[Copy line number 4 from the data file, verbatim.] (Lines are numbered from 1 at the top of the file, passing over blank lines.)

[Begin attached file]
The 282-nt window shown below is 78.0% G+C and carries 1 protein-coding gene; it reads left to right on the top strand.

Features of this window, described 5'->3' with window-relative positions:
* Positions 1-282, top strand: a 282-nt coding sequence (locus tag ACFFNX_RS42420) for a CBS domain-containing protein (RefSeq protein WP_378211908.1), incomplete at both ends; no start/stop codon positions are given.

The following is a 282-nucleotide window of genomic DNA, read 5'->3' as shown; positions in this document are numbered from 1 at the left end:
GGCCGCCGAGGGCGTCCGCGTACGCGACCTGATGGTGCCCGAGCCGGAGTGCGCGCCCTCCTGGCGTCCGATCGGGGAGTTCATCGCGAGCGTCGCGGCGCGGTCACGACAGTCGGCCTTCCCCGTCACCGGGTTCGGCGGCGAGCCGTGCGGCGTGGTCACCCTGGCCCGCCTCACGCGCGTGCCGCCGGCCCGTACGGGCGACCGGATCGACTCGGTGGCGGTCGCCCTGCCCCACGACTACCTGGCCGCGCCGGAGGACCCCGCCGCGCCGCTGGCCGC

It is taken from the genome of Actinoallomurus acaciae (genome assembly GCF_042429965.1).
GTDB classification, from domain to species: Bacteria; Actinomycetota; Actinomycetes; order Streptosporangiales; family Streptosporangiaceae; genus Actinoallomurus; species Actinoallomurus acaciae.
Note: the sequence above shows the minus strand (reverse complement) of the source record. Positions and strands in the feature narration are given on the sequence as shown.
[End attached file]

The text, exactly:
The following is a 282-nucleotide window of genomic DNA, read 5'->3' as shown; positions in this document are numbered from 1 at the left end: